Sunday, November 22, 2020


Starting this last week, there's been a change in our daily routine. For the first time since ... forever, actually ... nobody's going outside to fetch the morning newspaper. We've canceled our hard-copy subscription. The price kept going up and up, and it was the cost of the physical paper and printing that was doing it. But we're keeping the online subscription, which costs a lot less.

For years now, when we've been on trips it's been B's habit to read the facsimile edition of our local paper from the web on her tablet over breakfast, and now she just does that at home too. My own tablet is too small in size and too slow to make the facsimile edition very useful, but I can always read the articles through the webpage. And I read a lot of news articles while sitting at my desktop. Besides our local paper, the San Jose Mercury News, I keep subscriptions to the Washington Post, which I find continually interesting, and the San Mateo Daily Journal, the paper I write concert reviews for. I also read articles on the Guardian, which is free (and which asks for donations which I might give them if they ever stop being transphobic), and as long as I remember to delete cookies in advance every time, I can read an occasional article from the New York Times. Otherwise I stick mostly to commentary magazines like Slate.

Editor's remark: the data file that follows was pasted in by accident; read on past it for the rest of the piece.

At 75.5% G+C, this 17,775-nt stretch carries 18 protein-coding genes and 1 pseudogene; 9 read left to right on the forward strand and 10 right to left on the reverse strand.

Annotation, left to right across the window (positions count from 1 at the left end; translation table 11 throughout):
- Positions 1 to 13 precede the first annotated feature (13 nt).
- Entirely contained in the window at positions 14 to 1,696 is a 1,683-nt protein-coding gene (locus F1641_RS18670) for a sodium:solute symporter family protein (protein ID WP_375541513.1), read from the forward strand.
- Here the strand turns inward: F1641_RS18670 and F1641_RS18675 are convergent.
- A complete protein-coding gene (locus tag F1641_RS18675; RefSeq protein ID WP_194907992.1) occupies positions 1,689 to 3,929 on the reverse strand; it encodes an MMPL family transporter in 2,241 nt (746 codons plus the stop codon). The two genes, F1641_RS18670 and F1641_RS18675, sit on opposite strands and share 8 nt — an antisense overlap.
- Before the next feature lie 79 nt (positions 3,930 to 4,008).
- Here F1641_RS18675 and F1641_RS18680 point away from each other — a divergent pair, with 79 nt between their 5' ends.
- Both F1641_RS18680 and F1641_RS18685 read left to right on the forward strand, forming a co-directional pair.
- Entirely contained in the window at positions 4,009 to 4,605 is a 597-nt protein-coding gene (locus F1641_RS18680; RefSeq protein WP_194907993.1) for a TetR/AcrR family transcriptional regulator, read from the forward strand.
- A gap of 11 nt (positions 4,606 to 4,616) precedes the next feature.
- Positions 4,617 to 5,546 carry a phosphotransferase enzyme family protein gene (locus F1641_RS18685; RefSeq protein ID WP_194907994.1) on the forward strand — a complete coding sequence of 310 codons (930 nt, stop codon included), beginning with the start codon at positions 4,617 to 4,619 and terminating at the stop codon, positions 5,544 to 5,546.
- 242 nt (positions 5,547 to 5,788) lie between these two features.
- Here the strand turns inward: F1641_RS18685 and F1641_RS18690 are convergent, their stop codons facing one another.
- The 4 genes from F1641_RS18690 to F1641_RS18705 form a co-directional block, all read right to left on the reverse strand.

I've had some amazing difficulties with newspaper delivery in the distant past, but our delivery here was pretty good, except for the occasional undelivered Sunday paper and the couple times a month they'd forget and give us the Chinese-language paper instead. But that's gone now.

Meanwhile, my brother and I had a Zoom chat with the latest winner of the copy-editor's award we established in our mother's memory at the paper where she worked as an undergraduate, the University of Michigan Daily. That we like to know where our donation is going is our motive; curiosity on the recipient's part as to where it came from was hers. Among other things we learned that the Daily is almost entirely online these days, there being virtually nobody on campus to pick up a physical copy. So the inexorable trend continues ...

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